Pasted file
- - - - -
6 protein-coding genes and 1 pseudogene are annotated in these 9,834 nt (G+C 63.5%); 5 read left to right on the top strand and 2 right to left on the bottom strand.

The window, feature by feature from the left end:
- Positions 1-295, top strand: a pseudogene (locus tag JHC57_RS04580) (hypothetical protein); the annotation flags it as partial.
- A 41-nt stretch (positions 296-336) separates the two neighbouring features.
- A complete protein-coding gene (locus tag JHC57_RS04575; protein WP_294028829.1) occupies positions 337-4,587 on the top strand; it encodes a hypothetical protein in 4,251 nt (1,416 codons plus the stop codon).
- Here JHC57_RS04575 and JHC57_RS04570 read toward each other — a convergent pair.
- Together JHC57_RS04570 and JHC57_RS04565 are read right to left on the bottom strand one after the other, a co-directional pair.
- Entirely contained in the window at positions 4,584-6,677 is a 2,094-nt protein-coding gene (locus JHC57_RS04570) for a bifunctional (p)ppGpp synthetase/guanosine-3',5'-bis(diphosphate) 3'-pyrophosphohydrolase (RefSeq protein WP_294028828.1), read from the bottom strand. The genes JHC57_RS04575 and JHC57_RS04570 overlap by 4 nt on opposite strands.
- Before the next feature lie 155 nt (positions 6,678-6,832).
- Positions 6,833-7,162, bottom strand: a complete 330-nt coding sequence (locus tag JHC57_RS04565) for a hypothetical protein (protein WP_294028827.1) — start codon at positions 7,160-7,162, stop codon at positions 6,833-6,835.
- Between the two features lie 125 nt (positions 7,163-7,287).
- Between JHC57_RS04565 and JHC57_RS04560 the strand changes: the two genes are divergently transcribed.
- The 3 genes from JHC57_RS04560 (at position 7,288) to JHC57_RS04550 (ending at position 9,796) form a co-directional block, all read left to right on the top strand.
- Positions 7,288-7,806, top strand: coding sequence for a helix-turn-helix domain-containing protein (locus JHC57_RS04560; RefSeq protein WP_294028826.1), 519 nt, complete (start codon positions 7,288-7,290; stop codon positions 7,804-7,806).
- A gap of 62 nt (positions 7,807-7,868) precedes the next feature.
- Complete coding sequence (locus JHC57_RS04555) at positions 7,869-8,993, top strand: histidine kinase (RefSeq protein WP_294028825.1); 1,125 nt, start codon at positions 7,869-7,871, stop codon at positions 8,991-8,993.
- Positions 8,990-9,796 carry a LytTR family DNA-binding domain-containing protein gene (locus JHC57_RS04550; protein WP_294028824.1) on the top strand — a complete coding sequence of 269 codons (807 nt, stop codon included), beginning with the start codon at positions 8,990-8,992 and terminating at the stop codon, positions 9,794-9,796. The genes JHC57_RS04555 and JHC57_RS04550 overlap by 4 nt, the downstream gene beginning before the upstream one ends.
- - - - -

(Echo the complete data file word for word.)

6 protein-coding genes and 1 pseudogene are annotated in these 9,834 nt (G+C 63.5%); 5 read left to right on the top strand and 2 right to left on the bottom strand.

The window, feature by feature from the left end:
- Positions 1-295, top strand: a pseudogene (locus tag JHC57_RS04580) (hypothetical protein); the annotation flags it as partial.
- A 41-nt stretch (positions 296-336) separates the two neighbouring features.
- A complete protein-coding gene (locus tag JHC57_RS04575; protein WP_294028829.1) occupies positions 337-4,587 on the top strand; it encodes a hypothetical protein in 4,251 nt (1,416 codons plus the stop codon).
- Here JHC57_RS04575 and JHC57_RS04570 read toward each other — a convergent pair.
- Together JHC57_RS04570 and JHC57_RS04565 are read right to left on the bottom strand one after the other, a co-directional pair.
- Entirely contained in the window at positions 4,584-6,677 is a 2,094-nt protein-coding gene (locus JHC57_RS04570) for a bifunctional (p)ppGpp synthetase/guanosine-3',5'-bis(diphosphate) 3'-pyrophosphohydrolase (RefSeq protein WP_294028828.1), read from the bottom strand. The genes JHC57_RS04575 and JHC57_RS04570 overlap by 4 nt on opposite strands.
- Before the next feature lie 155 nt (positions 6,678-6,832).
- Positions 6,833-7,162, bottom strand: a complete 330-nt coding sequence (locus tag JHC57_RS04565) for a hypothetical protein (protein WP_294028827.1) — start codon at positions 7,160-7,162, stop codon at positions 6,833-6,835.
- Between the two features lie 125 nt (positions 7,163-7,287).
- Between JHC57_RS04565 and JHC57_RS04560 the strand changes: the two genes are divergently transcribed.
- The 3 genes from JHC57_RS04560 (at position 7,288) to JHC57_RS04550 (ending at position 9,796) form a co-directional block, all read left to right on the top strand.
- Positions 7,288-7,806, top strand: coding sequence for a helix-turn-helix domain-containing protein (locus JHC57_RS04560; RefSeq protein WP_294028826.1), 519 nt, complete (start codon positions 7,288-7,290; stop codon positions 7,804-7,806).
- A gap of 62 nt (positions 7,807-7,868) precedes the next feature.
- Complete coding sequence (locus JHC57_RS04555) at positions 7,869-8,993, top strand: histidine kinase (RefSeq protein WP_294028825.1); 1,125 nt, start codon at positions 7,869-7,871, stop codon at positions 8,991-8,993.
- Positions 8,990-9,796 carry a LytTR family DNA-binding domain-containing protein gene (locus JHC57_RS04550; protein WP_294028824.1) on the top strand — a complete coding sequence of 269 codons (807 nt, stop codon included), beginning with the start codon at positions 8,990-8,992 and terminating at the stop codon, positions 9,794-9,796. The genes JHC57_RS04555 and JHC57_RS04550 overlap by 4 nt, the downstream gene beginning before the upstream one ends.